Our security is not grounded in the abundance of possessions
Sometimes, possessions symbolize something much deeper about our views of human existence. For many people today, life seems so frail and contingent that they seek to acquire more and more possessions in an effort to gain “security” for the future. According to biblical scholar Luke Timothy Johnson, it is out of that deep fear of uncertainty and insufficiency that “the acquisitive human instinct grows monstrous.”1 Let’s look at one of the parables of Jesus that exposes this reality.
Someone in the crowd said to him, “Teacher, tell my brother to divide the family inheritance with me.” But he said to him, “Friend, who set me to be a judge or arbitrator over you?” And he said to them, “Take care! Be on your guard against all kinds of greed; for one’s life does not consist in the abundance of possessions.” Then he told them a parable: “The land of a rich man produced abundantly. And he thought to himself, ‘What should I do, for I have no place to store my crops?’ Then he said, ‘I will do this: I will pull down my barns and build larger ones, and there I will store all my grain and my goods.
And I will say to my soul, ‘Soul, you have ample goods laid up for many years; relax, eat, drink, be merry.’ But God said to him, ‘You fool! This very night your life is being demanded of you. And the things you have prepared, whose will they be?’ So it is with those who store up treasures for themselves but are not rich toward God” (Luke 12:13-21).
In this parable the rich man thinks his security is based on the volume of crops he possesses.
• So, he tears down his current barns to build bigger ones in order to store up his abundant crops for use in the many years to come.
• Little does he realize, however, that human life is beyond his control and
certainly has nothing to do with the volume of his possessions.
• In the parable God deems the rich man a “fool” for thinking that more
possessions provide greater security in life.
• How suddenly the man discovers that storing up more possessions doesn’t add one day to the length or quality of his life.
In our modern world (even in the church!), we deem it prudent to save money for retirement, so we will have enough to sustain ourselves “for many years” to come.
According to this parable, what might Jesus say to this modern practice and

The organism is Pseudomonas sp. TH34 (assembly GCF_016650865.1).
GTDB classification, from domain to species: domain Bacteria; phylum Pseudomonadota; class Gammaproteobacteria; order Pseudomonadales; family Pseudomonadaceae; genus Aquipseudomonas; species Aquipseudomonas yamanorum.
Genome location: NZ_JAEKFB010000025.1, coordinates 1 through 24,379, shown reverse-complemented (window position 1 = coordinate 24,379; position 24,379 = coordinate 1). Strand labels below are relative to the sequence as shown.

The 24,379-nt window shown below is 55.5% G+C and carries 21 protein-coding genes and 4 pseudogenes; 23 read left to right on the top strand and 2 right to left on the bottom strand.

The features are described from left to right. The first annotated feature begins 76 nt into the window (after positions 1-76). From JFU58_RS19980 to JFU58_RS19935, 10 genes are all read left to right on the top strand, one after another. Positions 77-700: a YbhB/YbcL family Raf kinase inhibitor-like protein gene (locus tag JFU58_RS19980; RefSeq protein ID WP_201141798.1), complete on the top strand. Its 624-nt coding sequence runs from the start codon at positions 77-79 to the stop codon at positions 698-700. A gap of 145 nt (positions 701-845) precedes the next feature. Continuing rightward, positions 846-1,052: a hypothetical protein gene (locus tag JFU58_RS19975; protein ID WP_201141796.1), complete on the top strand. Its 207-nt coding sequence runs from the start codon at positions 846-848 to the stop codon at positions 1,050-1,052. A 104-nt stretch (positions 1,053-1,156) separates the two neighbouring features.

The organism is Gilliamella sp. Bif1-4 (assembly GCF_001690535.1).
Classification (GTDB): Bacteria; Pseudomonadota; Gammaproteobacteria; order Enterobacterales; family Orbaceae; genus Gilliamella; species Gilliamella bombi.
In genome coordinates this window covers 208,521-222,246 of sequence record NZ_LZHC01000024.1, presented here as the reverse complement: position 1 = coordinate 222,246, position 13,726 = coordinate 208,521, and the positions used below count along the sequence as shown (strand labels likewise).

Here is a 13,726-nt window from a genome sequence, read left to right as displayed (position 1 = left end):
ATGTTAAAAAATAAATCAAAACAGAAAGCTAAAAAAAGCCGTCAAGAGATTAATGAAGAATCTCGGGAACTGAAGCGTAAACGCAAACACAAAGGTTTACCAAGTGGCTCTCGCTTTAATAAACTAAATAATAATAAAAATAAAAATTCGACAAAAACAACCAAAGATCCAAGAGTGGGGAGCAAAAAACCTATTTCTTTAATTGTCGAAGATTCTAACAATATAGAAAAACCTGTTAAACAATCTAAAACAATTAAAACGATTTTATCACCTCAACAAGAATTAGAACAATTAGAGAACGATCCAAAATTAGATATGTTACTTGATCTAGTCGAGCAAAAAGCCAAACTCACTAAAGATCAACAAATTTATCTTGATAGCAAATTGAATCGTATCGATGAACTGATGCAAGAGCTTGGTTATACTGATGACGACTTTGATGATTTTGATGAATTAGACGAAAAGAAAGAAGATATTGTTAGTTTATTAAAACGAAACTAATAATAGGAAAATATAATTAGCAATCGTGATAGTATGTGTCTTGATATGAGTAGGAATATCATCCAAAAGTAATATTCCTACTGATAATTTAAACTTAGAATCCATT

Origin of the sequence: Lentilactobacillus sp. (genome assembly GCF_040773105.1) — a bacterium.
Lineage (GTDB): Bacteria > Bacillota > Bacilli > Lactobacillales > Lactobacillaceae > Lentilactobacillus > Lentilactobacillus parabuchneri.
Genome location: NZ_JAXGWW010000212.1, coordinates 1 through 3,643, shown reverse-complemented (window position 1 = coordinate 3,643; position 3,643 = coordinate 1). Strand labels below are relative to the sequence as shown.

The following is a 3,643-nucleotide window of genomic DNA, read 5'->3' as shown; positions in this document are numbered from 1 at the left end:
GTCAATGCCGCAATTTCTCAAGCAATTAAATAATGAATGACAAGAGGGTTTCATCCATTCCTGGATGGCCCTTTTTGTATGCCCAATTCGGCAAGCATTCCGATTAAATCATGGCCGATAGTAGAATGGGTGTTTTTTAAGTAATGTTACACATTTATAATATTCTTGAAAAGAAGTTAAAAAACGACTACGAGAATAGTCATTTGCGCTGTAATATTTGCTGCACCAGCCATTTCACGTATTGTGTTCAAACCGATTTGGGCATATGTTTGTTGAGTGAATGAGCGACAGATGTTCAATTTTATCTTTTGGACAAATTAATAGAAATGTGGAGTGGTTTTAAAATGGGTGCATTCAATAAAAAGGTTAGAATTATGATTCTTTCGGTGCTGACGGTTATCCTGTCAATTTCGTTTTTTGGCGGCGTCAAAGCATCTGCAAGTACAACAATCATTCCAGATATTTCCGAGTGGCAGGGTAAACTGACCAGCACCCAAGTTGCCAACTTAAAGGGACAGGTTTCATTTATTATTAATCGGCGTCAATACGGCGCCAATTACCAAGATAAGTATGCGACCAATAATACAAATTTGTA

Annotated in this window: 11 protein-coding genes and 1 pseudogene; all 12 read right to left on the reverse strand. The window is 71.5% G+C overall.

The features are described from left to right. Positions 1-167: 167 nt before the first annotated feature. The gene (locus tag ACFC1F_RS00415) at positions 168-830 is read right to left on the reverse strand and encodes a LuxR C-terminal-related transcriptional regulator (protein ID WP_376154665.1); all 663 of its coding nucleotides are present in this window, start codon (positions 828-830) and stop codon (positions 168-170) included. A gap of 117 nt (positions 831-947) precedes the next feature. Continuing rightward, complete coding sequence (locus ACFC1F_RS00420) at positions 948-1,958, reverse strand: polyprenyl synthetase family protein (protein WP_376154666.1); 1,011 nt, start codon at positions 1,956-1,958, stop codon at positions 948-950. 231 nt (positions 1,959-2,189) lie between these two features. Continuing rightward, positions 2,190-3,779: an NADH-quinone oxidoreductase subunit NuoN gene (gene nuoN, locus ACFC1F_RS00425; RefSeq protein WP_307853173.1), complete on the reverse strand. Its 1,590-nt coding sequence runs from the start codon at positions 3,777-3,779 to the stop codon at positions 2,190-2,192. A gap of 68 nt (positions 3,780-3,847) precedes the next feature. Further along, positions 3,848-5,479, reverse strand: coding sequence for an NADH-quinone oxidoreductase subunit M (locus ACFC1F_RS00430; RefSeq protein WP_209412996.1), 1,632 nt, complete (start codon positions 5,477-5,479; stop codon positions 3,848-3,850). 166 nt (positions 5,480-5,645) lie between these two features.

perspective? Jesus reminds us that real life does not consist in the abundance of our possessions.
• He warns us to be on guard against “all kinds of greed.”
• The parable might even be saying that the seemingly prudent practices of this rich man can lead to a kind of spiritual “death,” as he has spent all of his days in acquiring and storing up possessions, and no days at all simply resting in the goodness of his life, his relationships, and the natural world.
• Only by seeing that life is a gift from God – unrelated to our possessions – will we ever experience freedom from bondage to our possessions.
Jesus sets up an antithesis between “storing up treasures” for ourselves and being “rich toward God.” The implication is clear that the generous offering and use of our possessions to benefit others is more pleasing to God than storing up possessions for ourselves.
This kind of acquisitive behavior is often the result of fear – the fear of never having “enough.” I have a friend who places the rich man in this parable among the large group of people he calls “the mores” – people who think they always need “more” possessions than they have if they are ever going to find security in life.
Questions for reflection
• What are the foundations of your “security” in life? What are your fears about your future “security”?
• Have you ever experienced a kind of spiritual “death” in your views or practices with regard to possessions? What brought you back to life (speaking metaphorically)?
• What are some of the ways you are “rich toward God” in the use of your
O Lord, the creator and eternal sustainer of all life: Free me from the perspectives and practices that reflect my bondage to possessions, and rescue me from the fear of never having enough; give me the courage to live into new ways to be rich toward God in the use of my possessions. Amen.
1 The Gospel of Luke [Sacra Pagina Commentary Series], Collegeville, MN: Liturgical Press, 1991, p. 201.